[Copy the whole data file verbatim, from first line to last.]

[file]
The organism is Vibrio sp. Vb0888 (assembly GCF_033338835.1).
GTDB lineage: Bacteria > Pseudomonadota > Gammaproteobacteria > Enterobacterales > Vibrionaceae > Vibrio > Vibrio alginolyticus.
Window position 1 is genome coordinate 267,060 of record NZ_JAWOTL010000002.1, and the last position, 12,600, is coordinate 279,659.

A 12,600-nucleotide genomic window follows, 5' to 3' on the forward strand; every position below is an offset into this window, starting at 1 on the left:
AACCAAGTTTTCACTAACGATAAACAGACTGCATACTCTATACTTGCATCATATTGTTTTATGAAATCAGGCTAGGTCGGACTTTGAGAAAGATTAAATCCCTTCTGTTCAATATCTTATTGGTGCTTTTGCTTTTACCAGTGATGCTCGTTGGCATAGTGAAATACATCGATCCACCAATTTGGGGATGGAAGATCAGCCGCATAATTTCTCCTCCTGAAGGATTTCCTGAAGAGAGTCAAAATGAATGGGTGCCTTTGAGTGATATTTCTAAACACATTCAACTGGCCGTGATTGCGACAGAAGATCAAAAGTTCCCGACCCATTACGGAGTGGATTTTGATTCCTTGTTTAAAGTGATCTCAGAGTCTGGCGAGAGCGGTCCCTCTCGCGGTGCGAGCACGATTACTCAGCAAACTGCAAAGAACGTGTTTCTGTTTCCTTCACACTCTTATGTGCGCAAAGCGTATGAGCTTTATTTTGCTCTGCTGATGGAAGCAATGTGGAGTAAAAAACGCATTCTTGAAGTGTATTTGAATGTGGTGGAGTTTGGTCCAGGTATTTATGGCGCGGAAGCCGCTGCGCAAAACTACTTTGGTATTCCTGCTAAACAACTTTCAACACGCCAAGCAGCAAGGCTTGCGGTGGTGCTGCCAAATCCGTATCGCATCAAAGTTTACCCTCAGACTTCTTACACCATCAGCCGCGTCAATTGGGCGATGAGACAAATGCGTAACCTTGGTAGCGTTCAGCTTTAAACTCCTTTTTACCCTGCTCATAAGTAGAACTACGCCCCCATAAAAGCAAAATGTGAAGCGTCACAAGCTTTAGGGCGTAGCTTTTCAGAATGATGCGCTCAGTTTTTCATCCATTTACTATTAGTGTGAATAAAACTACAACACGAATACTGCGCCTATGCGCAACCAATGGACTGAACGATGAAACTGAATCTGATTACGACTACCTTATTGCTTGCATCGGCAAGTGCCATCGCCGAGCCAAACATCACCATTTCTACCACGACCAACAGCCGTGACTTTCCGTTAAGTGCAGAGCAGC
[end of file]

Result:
The organism is Vibrio sp. Vb0888 (assembly GCF_033338835.1).
GTDB lineage: Bacteria > Pseudomonadota > Gammaproteobacteria > Enterobacterales > Vibrionaceae > Vibrio > Vibrio alginolyticus.
Window position 1 is genome coordinate 267,060 of record NZ_JAWOTL010000002.1, and the last position, 12,600, is coordinate 279,659.

A 12,600-nucleotide genomic window follows, 5' to 3' on the forward strand; every position below is an offset into this window, starting at 1 on the left:
AACCAAGTTTTCACTAACGATAAACAGACTGCATACTCTATACTTGCATCATATTGTTTTATGAAATCAGGCTAGGTCGGACTTTGAGAAAGATTAAATCCCTTCTGTTCAATATCTTATTGGTGCTTTTGCTTTTACCAGTGATGCTCGTTGGCATAGTGAAATACATCGATCCACCAATTTGGGGATGGAAGATCAGCCGCATAATTTCTCCTCCTGAAGGATTTCCTGAAGAGAGTCAAAATGAATGGGTGCCTTTGAGTGATATTTCTAAACACATTCAACTGGCCGTGATTGCGACAGAAGATCAAAAGTTCCCGACCCATTACGGAGTGGATTTTGATTCCTTGTTTAAAGTGATCTCAGAGTCTGGCGAGAGCGGTCCCTCTCGCGGTGCGAGCACGATTACTCAGCAAACTGCAAAGAACGTGTTTCTGTTTCCTTCACACTCTTATGTGCGCAAAGCGTATGAGCTTTATTTTGCTCTGCTGATGGAAGCAATGTGGAGTAAAAAACGCATTCTTGAAGTGTATTTGAATGTGGTGGAGTTTGGTCCAGGTATTTATGGCGCGGAAGCCGCTGCGCAAAACTACTTTGGTATTCCTGCTAAACAACTTTCAACACGCCAAGCAGCAAGGCTTGCGGTGGTGCTGCCAAATCCGTATCGCATCAAAGTTTACCCTCAGACTTCTTACACCATCAGCCGCGTCAATTGGGCGATGAGACAAATGCGTAACCTTGGTAGCGTTCAGCTTTAAACTCCTTTTTACCCTGCTCATAAGTAGAACTACGCCCCCATAAAAGCAAAATGTGAAGCGTCACAAGCTTTAGGGCGTAGCTTTTCAGAATGATGCGCTCAGTTTTTCATCCATTTACTATTAGTGTGAATAAAACTACAACACGAATACTGCGCCTATGCGCAACCAATGGACTGAACGATGAAACTGAATCTGATTACGACTACCTTATTGCTTGCATCGGCAAGTGCCATCGCCGAGCCAAACATCACCATTTCTACCACGACCAACAGCCGTGACTTTCCGTTAAGTGCAGAGCAGC